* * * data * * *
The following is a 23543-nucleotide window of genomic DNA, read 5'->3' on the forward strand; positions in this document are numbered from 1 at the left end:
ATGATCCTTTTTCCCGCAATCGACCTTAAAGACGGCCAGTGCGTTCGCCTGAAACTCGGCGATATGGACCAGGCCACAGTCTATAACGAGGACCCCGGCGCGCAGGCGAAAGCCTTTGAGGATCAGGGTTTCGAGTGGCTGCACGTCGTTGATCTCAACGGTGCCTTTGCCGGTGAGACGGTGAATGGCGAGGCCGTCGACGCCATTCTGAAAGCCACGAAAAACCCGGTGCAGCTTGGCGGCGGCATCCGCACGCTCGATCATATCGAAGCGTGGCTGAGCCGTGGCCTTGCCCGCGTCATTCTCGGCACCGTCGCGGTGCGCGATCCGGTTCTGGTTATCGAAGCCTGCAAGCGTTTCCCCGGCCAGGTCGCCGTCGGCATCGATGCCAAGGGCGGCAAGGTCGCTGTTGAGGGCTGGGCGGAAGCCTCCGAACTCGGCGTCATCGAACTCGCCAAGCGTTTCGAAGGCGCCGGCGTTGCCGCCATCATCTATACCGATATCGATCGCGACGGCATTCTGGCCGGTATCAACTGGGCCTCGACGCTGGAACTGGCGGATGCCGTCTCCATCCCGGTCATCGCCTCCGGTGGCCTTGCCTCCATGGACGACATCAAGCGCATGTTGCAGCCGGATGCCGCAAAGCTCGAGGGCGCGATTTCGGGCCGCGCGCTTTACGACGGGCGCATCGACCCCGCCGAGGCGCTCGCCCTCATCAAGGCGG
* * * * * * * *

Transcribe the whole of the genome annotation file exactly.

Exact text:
The following is a 23543-nucleotide window of genomic DNA, read 5'->3' on the forward strand; positions in this document are numbered from 1 at the left end:
ATGATCCTTTTTCCCGCAATCGACCTTAAAGACGGCCAGTGCGTTCGCCTGAAACTCGGCGATATGGACCAGGCCACAGTCTATAACGAGGACCCCGGCGCGCAGGCGAAAGCCTTTGAGGATCAGGGTTTCGAGTGGCTGCACGTCGTTGATCTCAACGGTGCCTTTGCCGGTGAGACGGTGAATGGCGAGGCCGTCGACGCCATTCTGAAAGCCACGAAAAACCCGGTGCAGCTTGGCGGCGGCATCCGCACGCTCGATCATATCGAAGCGTGGCTGAGCCGTGGCCTTGCCCGCGTCATTCTCGGCACCGTCGCGGTGCGCGATCCGGTTCTGGTTATCGAAGCCTGCAAGCGTTTCCCCGGCCAGGTCGCCGTCGGCATCGATGCCAAGGGCGGCAAGGTCGCTGTTGAGGGCTGGGCGGAAGCCTCCGAACTCGGCGTCATCGAACTCGCCAAGCGTTTCGAAGGCGCCGGCGTTGCCGCCATCATCTATACCGATATCGATCGCGACGGCATTCTGGCCGGTATCAACTGGGCCTCGACGCTGGAACTGGCGGATGCCGTCTCCATCCCGGTCATCGCCTCCGGTGGCCTTGCCTCCATGGACGACATCAAGCGCATGTTGCAGCCGGATGCCGCAAAGCTCGAGGGCGCGATTTCGGGCCGCGCGCTTTACGACGGGCGCATCGACCCCGCCGAGGCGCTCGCCCTCATCAAGGCGG